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pocketmoon
09-03-2002, 05:56 AM
Dear Chaps,

<edit - subject line should say Directional of course)

Two questions for you.

1) What goes into the depth buffer when rendering using orthgonal projection ?

2) Can the SGI Shadow Buffer extension method (as seen in Nvidia and other shadow map demos) be modified to implement a light at infinity (directional light).

The two questions link since I'll need to render the scene to the shadow buffer from the light point of view using an orthogonal projection and I'll then need change the way the routine compares fragment Z values since the shadow buffer wont hold distance from light, rather just distance <answer to question 1>

ta ta

[This message has been edited by pocketmoon (edited 09-03-2002).]

jwatte
09-03-2002, 07:09 AM
There is nothing particularly different about orthogonal projections. The math works out pretty much the same.

And, yes, you should be able to use a directional light in shadow buffer, by making the projection orthogonal, just like you intuit. The input to the depth compare has to be slightly different, however; it should probably be a dot product with the light vector (distance from plane) rather than a regular distance to point.

Nakoruru
09-03-2002, 07:31 AM
There are several other issues to doing directional shadows. The best solution to shadow maps so far is Perspective Shadow Maps. This method handles directional lights particularly well.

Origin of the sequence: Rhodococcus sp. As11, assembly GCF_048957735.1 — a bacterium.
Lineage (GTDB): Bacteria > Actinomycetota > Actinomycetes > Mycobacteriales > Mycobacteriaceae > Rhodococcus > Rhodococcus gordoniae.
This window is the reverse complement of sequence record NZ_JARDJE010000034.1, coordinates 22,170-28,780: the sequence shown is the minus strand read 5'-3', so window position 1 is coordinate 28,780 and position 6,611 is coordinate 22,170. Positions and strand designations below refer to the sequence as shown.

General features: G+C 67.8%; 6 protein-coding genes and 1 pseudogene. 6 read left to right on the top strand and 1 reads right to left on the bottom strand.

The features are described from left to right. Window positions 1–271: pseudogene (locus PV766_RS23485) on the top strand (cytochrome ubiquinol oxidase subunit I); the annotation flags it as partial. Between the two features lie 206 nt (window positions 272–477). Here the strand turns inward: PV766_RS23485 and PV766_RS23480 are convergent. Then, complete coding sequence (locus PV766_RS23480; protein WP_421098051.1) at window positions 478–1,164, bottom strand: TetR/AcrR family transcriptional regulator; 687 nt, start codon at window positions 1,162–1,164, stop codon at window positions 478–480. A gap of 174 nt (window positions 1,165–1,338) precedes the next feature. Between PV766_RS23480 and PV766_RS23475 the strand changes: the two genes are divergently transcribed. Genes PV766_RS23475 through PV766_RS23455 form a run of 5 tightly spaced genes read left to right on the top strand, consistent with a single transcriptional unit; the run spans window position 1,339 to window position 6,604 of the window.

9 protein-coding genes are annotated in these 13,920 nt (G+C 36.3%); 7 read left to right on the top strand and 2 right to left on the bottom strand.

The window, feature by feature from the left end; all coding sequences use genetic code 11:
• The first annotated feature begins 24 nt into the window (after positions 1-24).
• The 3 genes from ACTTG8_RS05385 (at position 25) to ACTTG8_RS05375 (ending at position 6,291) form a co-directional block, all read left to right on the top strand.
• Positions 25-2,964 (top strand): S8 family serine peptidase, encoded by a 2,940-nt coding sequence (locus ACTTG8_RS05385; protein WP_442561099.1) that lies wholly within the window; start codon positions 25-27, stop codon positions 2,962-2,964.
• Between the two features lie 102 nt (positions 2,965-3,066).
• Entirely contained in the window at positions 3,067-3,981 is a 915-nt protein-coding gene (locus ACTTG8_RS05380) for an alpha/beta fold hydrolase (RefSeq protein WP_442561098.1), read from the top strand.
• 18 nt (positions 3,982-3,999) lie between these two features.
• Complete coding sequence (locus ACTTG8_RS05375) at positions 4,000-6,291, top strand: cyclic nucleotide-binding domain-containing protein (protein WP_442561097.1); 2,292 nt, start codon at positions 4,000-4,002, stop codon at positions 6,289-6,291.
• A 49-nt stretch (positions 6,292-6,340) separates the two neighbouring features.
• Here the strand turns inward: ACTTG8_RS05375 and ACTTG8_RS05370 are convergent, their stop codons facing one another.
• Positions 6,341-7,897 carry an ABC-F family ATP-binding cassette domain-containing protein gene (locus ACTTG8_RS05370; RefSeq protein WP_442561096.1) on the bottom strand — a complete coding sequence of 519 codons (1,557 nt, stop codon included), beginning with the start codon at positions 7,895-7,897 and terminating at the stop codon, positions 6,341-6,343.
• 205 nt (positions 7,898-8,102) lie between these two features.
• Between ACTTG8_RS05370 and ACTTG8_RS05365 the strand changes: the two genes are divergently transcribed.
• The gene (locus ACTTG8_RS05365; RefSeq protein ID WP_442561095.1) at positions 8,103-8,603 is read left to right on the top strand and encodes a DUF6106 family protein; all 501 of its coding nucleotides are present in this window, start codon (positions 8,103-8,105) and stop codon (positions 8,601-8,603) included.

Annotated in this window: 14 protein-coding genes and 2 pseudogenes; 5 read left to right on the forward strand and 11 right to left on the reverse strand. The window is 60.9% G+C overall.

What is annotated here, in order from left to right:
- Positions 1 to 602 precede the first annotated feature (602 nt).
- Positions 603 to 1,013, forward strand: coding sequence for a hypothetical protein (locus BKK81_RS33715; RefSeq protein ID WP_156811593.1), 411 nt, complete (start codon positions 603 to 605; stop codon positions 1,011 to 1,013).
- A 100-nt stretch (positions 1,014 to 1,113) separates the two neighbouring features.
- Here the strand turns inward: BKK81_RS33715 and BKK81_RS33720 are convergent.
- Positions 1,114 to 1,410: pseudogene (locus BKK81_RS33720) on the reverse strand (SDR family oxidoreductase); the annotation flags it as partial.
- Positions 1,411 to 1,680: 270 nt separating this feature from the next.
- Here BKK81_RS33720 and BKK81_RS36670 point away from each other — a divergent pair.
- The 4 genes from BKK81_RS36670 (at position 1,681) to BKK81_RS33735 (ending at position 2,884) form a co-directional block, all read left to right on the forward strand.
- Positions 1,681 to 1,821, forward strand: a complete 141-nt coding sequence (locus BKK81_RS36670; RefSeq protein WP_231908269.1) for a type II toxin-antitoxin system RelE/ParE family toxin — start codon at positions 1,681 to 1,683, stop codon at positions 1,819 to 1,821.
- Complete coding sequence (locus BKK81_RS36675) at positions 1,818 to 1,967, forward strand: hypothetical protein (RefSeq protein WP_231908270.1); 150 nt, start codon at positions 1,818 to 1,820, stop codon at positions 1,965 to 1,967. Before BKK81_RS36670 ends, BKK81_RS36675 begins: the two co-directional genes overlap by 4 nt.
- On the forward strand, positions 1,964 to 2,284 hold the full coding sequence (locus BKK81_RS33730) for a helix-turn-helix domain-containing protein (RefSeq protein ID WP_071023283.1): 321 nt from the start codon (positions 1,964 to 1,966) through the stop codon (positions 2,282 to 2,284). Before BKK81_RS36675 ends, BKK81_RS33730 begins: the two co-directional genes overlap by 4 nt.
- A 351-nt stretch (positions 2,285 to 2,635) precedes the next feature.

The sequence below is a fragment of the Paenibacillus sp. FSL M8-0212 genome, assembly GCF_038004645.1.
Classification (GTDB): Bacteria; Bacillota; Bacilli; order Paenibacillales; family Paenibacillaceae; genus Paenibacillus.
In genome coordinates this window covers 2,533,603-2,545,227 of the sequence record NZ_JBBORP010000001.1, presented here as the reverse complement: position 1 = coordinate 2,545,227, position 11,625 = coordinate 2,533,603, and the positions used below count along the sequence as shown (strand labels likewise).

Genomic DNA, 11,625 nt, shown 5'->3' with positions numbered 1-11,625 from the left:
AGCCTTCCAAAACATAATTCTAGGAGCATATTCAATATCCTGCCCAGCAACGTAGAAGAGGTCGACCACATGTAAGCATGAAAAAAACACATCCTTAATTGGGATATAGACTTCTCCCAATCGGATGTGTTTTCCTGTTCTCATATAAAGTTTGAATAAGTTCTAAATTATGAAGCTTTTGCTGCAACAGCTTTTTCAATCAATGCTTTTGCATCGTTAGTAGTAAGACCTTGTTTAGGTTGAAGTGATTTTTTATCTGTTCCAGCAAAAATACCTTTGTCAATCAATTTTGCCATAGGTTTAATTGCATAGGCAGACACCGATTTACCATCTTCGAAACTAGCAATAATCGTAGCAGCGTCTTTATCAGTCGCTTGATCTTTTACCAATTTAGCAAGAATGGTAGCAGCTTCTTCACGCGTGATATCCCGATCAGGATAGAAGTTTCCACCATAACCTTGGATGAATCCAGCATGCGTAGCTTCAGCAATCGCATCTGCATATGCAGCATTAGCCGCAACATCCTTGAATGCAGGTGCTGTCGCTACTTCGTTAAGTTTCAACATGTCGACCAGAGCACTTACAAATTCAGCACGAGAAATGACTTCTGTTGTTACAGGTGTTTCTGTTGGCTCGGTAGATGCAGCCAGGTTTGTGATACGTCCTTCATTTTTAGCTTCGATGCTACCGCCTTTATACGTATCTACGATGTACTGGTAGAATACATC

09-03-2002, 11:30 AM
2) Don't know if this helps, but I used a skewed orthogonal projection for lights at infinity. This way I could make the light shine in at an angle, while still having the far clipping plane parallel to the ground plane.

Here's the projection matrix:

/ 2/(r-l) 0 (r+l)/((r-l)n) 0 \
| 0 2/(t-b) (t+b)/((t-b)n) 0 |
| 0 0 -2/(f-n) -(f+n)/(f-n) |
\ 0 0 0 1 /

As you can see it's similar to the orthogonal projection matrix, but x and y is dependent on z instead of just being translated.

/Jonas

pocketmoon
09-04-2002, 02:19 AM
thanks folks,
I had a read of the Perspective Shadow Maps paper last night. And I'd like to try something similar but more restictive, using a skewed orthogonal projection as described by Jonask.

The simple case. Viewpoint above a ground plane looking horizontally. The area I want to shadow is defined as extending from the view point projected onto the horizontal plane, extending from zNear to say 100 units. This gives an area of interest like this (looking north, viewed from above):

............_______________............
............\............./............
.............\.........../.............
..............\........./..............
...............\......./...............
................\...../................
.................-----................
.............near clip plane........

Assume this area never changes shape, only location on the z-plane and rotation around y axis.

Assuming in this case my directional light is straight up.

What I need is an skewed orthogonal projection that will take the area and project it into the shadow buffer.

______ ___
\ / | |
\__/ => |___|

Am I on the right track ? Whats the best 'space' to work in ? I suppose I've described this working in some sort of z-plane eye space...

Rob.

[This message has been edited by pocketmoon (edited 09-04-2002).]